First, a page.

Europe's biggest states recognised the independence of Kosovo on Monday, ending hours of suspense after Prime Minister Hashim Thaci assured his new republic that Western recognition would come "any minute".
France was first to announce its move after an EU foreign ministers' meeting in Brussels, a great relief for Pristina.
Britain and Italy followed minutes later and Germany said it and a majority of European Union states would recognise a democratic Kosovo.
The smooth response Thaci had expected from the EU and the United States was tripped up earlier, when EU member Spain broke ranks to say "no".
Then U.S. President George W. Bush appeared to jump the gun ahead of his own State Department.
In a television interview during his tour of Africa, Bush said the people of Kosovo "are now independent". The remark was flashed in Kosovo as meaning U.S. recognition but White House spokeswoman Dana Perino said: "He didn't announce that."
"What he meant by that is that the Kosovars have declared their independence," Perino said, making clear it was the job of the U.S. State Department to officially declare recognition.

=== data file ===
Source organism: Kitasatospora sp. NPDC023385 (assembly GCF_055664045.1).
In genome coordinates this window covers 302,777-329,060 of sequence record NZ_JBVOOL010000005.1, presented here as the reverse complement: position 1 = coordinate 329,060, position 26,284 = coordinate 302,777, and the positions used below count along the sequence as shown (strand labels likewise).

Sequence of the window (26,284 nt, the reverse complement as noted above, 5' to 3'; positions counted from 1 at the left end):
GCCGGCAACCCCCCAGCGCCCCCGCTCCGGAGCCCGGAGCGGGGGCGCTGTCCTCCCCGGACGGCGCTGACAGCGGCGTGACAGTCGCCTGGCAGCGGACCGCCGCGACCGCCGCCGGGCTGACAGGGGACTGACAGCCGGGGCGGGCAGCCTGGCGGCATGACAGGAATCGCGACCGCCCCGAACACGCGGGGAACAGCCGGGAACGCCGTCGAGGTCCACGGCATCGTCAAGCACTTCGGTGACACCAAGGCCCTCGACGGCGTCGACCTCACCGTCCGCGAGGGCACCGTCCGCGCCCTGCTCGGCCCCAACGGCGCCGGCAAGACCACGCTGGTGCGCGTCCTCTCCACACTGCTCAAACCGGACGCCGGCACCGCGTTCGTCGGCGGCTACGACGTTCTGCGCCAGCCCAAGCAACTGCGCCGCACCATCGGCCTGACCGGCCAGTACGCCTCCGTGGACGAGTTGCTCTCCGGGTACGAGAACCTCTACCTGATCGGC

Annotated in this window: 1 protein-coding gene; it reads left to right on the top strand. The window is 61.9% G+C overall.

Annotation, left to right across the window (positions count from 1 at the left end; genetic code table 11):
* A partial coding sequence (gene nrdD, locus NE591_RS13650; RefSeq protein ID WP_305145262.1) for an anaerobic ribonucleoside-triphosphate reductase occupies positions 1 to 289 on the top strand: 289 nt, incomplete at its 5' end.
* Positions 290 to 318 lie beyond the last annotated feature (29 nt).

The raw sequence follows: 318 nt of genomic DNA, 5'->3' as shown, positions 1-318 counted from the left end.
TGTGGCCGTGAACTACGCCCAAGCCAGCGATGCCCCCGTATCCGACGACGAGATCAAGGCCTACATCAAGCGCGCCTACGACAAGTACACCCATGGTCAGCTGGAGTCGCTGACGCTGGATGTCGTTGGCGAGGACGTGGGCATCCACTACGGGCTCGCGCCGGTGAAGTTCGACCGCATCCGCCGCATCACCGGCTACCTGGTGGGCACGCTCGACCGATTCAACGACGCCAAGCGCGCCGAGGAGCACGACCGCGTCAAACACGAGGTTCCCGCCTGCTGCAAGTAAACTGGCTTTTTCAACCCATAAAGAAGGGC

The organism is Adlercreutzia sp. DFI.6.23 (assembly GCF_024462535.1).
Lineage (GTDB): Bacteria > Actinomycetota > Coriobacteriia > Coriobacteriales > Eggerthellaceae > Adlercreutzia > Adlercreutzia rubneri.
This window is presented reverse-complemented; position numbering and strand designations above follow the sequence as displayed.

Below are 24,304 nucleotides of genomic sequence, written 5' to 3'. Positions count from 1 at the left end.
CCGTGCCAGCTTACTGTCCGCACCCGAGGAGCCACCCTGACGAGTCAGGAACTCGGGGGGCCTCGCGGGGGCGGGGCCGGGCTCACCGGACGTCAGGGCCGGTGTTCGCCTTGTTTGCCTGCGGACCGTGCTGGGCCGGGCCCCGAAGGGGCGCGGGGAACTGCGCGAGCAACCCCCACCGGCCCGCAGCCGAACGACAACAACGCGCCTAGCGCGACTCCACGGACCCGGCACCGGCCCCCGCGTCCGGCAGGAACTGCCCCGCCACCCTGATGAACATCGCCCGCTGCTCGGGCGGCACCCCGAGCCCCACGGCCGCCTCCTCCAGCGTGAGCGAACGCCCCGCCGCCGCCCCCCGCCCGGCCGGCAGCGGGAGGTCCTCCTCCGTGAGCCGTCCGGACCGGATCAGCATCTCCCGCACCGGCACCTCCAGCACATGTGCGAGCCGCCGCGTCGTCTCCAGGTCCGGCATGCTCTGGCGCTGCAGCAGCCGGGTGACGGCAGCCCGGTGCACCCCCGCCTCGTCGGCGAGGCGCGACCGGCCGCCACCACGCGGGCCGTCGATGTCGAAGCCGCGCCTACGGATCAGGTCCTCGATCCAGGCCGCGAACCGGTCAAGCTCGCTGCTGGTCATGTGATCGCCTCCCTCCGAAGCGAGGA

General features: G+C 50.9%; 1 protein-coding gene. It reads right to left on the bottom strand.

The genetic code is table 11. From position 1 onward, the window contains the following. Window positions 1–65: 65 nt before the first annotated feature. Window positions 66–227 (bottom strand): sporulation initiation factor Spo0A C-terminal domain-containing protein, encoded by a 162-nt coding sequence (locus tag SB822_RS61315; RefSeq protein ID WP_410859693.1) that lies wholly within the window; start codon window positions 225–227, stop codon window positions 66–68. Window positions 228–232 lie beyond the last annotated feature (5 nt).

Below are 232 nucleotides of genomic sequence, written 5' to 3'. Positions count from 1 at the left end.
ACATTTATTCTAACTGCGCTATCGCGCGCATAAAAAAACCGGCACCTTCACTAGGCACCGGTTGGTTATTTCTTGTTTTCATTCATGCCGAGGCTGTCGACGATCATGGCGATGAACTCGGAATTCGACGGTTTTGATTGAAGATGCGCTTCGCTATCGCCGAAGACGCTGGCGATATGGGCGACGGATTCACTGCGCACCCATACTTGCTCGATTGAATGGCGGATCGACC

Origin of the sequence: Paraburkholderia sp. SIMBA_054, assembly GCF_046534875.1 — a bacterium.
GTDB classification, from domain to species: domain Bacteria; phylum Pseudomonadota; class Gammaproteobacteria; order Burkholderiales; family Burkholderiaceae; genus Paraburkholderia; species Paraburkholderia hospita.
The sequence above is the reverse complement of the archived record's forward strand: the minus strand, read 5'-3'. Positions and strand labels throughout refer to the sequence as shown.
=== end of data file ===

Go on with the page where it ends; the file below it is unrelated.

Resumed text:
Bush was due to make a statement about Kosovo on Tuesday, in line with the original script which calls for the EU to go first in announcing its policy on what the West insists is a "European issue" that Serb ally Russia should not interfere in.
But the first word from Brussels had been a disappointment for Kosovo, though a ray of relief for Serbia.
"The government of Spain will not recognise the unilateral act proclaimed yesterday by the assembly of Kosovo," Foreign Minister Miguel Angel Moratinos told reporters.
"We will not recognise because we consider ... this does not respect international law," said the minister, whose country is grappling with separatist movements of its own.
Cyprus, Greece, Slovakia, Bulgaria and Romania have indicated they too are not keen to recognise Kosovo.
Afghanistan officially greeted the new Balkan state, but Vietnam and Azerbaijan said they would not recognise it. Kosovo confidently expects recognition from up to 100 other governments.
There was no shortage of protest by Serbs against the unilateral secession of the southern province, run by the United Nations and NATO for the past nine years.
Serbs protested against Kosovo's secession for a second day in Belgrade, in their Kosovo stronghold of Mitrovica, and in isolated Serb enclaves in central Kosovo. Several thousand turned out for the rallies, which remained peaceful.
Serbs in the Bosnian Serb capital Banja Luka also demonstrated, shouting "Kill the Albanians!" The EU appealed for calm after Serb nationalist protesters stoned Western
embassies in Belgrade on Sunday night.